Belgium, Italy, Spain, Switzerland and other European nations are taking minority stakes in Pleiades in return for imagery access. Italy has agreed to share radar data from its Cosmo Skymed satellites with France in return for access to Pleiades. The first Pleiades satellite is scheduled for launch in 2008.
Hurricane Wilma Causes Minor Damage at Kennedy
NASA’s Kennedy Space Center in Florida suffered minor damage when Hurricane Wilma hit Oct. 24, dropping nearly 35 centimeters of rain and pounding the facility with wind gusts as high as 150 kilometers per hour, the agency announced Oct. 25.
The space center reopened Oct. 26 and preliminary assessments showed no damage to the space shuttle fleet or other spaceflight hardware. Some of Kennedy’s buildings suffered minor roof damage or interior water damage, and the center’s Vehicle Assembly Building appeared to only lose panels on its east and west sides.
Further investigation into Wilma’s impact on the NASA center is ongoing.
Operations at Stennis Getting back to Normal
NASA’s Stennis Space Center in Mississippi got back to business Oct. 25 by test firing a space shuttle main engine for 520 seconds — the time it takes the shuttle to reach orbit. It was the first shuttle engine test at Stennis since Hurricane Katrina devastated the region in late August.
NASA announced Oct. 25 that the test was part of a certification series on the Advanced Health Management System, which monitors the engine’s performance and enables it to shut down if unusual vibrations or other anomalies are detected in the turbopump.
NASA estimates 25 percent of Stennis’ 4,500 employees lost their homes due to Katrina, with many others reporting various degrees of damage to their properties. “It’s a testament to the dedication and character of the Stennis work force that they are able to test so soon after hurricanes Katrina and Rita,” Gene Goldman, a project manager at NASA’s Marshall Space Flight Center in Huntsville, Ala., said in a prepared statement.
Sea Launch Sets Sail for Nov. 4Launch
Sea Launch LLC’s Odyssey launch platform and Sea Launch Commander ship set sail from the company’s home port in Long Beach, Calif., to a site in the Pacific Ocean for the scheduled Nov. 4 launch of an Inmarsat-4 communications satellite, Sea Launch announced Oct. 26.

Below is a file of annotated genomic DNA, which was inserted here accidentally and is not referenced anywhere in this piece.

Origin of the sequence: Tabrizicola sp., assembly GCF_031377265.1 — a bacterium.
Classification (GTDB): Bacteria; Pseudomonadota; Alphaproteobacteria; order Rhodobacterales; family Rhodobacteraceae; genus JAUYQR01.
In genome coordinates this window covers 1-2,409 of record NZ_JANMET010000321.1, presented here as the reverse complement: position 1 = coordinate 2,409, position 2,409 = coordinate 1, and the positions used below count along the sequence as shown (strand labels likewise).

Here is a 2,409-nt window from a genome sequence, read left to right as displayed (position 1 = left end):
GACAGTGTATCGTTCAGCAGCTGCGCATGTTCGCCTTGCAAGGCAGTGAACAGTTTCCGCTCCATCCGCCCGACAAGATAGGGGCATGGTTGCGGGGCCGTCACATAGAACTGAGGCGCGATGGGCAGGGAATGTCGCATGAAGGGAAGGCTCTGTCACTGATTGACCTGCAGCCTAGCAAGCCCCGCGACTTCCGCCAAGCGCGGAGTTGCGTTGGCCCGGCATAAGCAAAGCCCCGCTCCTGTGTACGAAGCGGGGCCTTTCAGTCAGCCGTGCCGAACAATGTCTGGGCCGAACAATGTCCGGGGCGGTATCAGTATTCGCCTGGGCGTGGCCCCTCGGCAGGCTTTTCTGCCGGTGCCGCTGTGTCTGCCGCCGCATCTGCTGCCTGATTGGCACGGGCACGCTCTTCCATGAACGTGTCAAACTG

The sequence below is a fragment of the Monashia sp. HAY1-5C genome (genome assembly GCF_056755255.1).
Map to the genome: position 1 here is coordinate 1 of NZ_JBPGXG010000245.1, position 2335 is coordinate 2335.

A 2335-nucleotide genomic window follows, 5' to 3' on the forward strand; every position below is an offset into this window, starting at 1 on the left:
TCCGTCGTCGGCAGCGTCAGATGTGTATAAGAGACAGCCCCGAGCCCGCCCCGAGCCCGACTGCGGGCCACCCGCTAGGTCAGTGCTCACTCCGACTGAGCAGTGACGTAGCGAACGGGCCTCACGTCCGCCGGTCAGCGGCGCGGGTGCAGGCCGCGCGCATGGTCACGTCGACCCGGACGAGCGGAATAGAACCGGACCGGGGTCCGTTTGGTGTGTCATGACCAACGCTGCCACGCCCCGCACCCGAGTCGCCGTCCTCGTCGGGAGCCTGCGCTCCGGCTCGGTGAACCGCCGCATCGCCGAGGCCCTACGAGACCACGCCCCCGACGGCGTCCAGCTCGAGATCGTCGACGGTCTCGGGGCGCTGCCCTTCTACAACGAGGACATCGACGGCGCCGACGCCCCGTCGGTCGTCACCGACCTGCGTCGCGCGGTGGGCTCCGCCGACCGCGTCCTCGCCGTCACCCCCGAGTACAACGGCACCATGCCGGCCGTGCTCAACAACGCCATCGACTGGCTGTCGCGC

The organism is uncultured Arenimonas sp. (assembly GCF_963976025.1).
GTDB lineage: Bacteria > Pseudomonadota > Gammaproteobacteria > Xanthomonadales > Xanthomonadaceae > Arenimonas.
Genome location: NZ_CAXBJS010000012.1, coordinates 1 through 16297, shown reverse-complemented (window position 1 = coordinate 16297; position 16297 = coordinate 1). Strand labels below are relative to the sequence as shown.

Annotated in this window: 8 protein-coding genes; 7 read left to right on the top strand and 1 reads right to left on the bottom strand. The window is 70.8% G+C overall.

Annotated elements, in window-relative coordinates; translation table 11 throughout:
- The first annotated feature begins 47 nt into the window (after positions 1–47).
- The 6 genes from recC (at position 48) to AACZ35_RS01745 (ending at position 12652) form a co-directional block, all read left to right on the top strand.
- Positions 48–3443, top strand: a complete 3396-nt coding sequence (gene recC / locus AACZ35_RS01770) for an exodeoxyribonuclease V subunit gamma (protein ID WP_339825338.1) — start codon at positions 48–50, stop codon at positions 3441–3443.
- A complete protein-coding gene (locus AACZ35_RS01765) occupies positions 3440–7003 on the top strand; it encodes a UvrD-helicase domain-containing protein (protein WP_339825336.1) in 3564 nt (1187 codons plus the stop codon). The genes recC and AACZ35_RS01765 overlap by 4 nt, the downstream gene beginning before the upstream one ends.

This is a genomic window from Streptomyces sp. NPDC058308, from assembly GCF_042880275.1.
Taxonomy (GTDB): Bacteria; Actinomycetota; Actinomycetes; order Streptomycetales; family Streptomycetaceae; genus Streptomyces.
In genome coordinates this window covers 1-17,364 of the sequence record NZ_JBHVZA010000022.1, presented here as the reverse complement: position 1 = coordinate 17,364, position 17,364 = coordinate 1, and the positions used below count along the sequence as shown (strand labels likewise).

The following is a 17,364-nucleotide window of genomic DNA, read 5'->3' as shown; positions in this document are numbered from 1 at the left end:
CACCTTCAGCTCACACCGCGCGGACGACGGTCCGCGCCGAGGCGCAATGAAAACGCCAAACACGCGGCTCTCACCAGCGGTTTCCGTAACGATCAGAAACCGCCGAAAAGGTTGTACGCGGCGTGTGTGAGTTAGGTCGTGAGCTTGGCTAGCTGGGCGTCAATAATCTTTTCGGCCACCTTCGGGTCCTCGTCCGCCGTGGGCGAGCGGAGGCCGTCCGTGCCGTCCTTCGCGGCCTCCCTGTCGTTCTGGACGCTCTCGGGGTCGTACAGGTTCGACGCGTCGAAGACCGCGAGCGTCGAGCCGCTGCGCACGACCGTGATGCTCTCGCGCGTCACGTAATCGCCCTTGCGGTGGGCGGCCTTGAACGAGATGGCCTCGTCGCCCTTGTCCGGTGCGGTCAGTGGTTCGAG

The satellite is the second in a series built by Europe’s EADS Astrium for London-based Inmarsat’s planned Broadband Global Area Network, which is designed to provide mobile broadband services to users with laptop sized terminals. The first Inmarsat 4 satellite was launched aboard an International Launch Services Atlas 5 rocket in March.
Sea Launch will launch the satellite aboard a Russian-Ukrainian Zenit 3SL from an equatorial site in international waters at 154 degrees west longitude. The 30-minute launch window opens at 6:22 a.m. Pacific Time, Sea Launch said.
Spot Image Wins Right to Market Kompsat-2 Data
Spot Image of Toulouse, France, will have exclusive distribution rights to data collected by South Korea’s Kompsat-2 optical Earth observation satellite — also known as Arirang-2 — outside of South Korea, the United States and the Middle East, Spot Image announced Oct. 24.
The agreement with the Korean Aerospace Research Institute will permit Spot Image to add imagery with 1-meter ground resolution to its product mix starting in 2006. Kompsat-2 is currently scheduled for launch in December aboard a Russian Rockot vehicle.
Mediator Appointed for Galileo Satellite Program
European Transport Commissioner Jacques Barrot has appointed former European Competition Commissioner Karel Van Miert as mediator for Europe’s Galileo satellite navigation project in an attempt to “facilitate” the program’s still-difficult approval process among European governments, the European Commission announced Oct. 25.
Van Miert and former European Space Agency Science Director Roger M. Bonnet were asked earlier this year to review the bidding process for Galileo’s future private-sector concessionaire. In his latest assignment, Van Miert will try to reconcile the differences inherent in a program that must satisfy political and business-profitability concerns at the same time. In recent months, several European governments have refused to pay a portion of their Galileo contributions unless the concession winner agrees to build Galileo installations on their home turf.
“Over the past few weeks, some discussions at industrial level have been delayed for various reasons, partly because of the industrial organization,” the commission said in its Oct. 25 announcement of Van Miert’s appointment. “We want to see urgent progress, because teams of experts from the industry have been brought together and …. These teams now have to get down to work.”
Galileo is a 30-satellite constellation intended to offer services similar to those provided by the U.S. GPS system. But unlike GPS, some Galileo services will be sold commercially. The private-sector consortium to be selected to manage the system is expected to run it as a profit-making enterprise.